Area Forecast Discussion
Issued by NWS Sterling, VA

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FXUS61 KLWX 270749

Area Forecast Discussion
National Weather Service Baltimore MD/Washington DC
349 AM EDT Thu Apr 27 2017

A weak cold front crosses the area from the west tonight. A backdoor
front will slide into the area Saturday evening into Sunday before
lifting north as a warm front early Monday. A stronger cold front
will move through the region from the west Monday night.


Clear skies and light winds have led to radiation cooling...with
temperatures across the area nearing the dewpoint. Shallow low-level
moisture (as sampled by the 00z IAD RAOB and forecast by model
soundings) is trapped beneath low-level inversion. This has led
to the gradually development of shallow fog (and some low
clouds) east of the Blue Ridge over the past few hours. Fog is
expected to spread in coverage and may become locally dense
later this morning...and may necessitate a dense fog advisory if
the areal extent becomes large enough.

Any fog should quickly burn off shortly after sunrise as decent
mixing commences and erodes low-level inversion. Remainder of today
will feature warm weather as ridging slides across the area and
moderately strong southerly flow develops. Southerly wind gusts up
to 25 mph by afternoon with highs in the L/M80s and dewpoints rising
into the L/M60s.


Cold front will be approaching the area from the west this evening
and will weaken as it crosses the area. Thunderstorms likely west of
the Blue time of arrival near or shortly after sunset
will allow some instability to remain. While forecast soundings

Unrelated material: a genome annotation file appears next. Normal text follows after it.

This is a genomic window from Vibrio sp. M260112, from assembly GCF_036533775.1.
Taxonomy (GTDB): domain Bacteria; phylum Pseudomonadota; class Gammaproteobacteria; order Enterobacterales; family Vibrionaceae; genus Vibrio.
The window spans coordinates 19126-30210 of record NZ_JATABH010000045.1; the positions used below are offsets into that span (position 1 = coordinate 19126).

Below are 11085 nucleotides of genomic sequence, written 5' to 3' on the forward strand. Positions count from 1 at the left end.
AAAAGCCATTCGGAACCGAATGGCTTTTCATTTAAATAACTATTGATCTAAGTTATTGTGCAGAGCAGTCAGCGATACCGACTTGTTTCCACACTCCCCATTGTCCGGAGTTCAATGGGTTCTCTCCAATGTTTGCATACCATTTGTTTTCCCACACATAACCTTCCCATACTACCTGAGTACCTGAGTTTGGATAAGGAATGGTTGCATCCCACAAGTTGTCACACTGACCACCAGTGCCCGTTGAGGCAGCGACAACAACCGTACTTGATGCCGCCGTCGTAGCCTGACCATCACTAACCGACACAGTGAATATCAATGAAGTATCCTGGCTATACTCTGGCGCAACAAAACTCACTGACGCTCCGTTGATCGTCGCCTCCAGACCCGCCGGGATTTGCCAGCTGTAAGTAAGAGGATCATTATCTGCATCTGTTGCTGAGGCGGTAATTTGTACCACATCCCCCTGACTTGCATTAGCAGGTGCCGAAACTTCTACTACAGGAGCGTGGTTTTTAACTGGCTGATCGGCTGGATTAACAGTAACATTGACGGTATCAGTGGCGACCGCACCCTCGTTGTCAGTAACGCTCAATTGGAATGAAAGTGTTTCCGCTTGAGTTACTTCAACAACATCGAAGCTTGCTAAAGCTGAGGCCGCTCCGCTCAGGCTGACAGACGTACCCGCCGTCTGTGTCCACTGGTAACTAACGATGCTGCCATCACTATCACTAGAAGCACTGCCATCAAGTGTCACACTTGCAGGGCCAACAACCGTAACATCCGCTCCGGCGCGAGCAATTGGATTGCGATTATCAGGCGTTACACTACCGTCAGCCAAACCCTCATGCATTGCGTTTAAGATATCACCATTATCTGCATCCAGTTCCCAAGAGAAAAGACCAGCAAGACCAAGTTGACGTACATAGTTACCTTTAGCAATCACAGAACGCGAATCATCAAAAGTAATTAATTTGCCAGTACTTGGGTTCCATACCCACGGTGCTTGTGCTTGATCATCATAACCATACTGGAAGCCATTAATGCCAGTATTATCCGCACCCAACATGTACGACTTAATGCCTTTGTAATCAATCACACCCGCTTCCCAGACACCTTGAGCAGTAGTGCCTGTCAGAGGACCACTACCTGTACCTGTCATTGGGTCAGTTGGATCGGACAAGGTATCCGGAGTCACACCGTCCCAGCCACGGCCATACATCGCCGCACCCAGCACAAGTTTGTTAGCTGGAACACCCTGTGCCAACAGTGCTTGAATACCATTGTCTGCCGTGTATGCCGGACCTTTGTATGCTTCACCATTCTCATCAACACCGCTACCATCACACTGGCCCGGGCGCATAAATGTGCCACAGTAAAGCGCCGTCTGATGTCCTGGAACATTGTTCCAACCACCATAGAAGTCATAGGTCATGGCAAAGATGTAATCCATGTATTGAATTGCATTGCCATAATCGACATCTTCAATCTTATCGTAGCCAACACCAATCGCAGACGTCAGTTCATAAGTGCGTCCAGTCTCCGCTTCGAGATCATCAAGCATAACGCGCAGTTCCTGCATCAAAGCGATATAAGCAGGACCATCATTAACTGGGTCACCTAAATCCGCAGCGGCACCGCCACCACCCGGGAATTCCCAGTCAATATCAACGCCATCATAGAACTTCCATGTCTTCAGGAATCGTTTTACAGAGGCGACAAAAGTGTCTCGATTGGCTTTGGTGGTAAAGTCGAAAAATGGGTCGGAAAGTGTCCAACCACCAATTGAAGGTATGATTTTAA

suggest instability will be rather limited across this area (due to
relatively poor mid-level lapse rates)...strong shear could allow
for some organization into convective clusters...which could briefly
become marginally severe with isolated wind damage. SPC has outlined
this area in a marginal risk because of this.

Any storms will be moving into a progressively hostile environment
as they progress east of the Blue Ridge...since instability rapidly
wanes across this area. Thus, expect any storms to rapidly become
elevated and weaken as they approach the metros...with a rather
precipitous decline in lightning activity.

Warm weather continues Friday...with afternoon highs similar (if not
a couple of degrees cooler) to today. Though, cold front will have
shunted best moisture to the dewpoints will be slightly
lower.  Warm nose near 800 mb will keep the majority of the area
moderate-to-strongly capped which will suppress convection across
much of the area. One exception could be across across our far
southern counties closer to where better moisture resides...with an
isolated shower/thunderstorm possible. Currently believe any
activity would be just to our left forecast dry for now.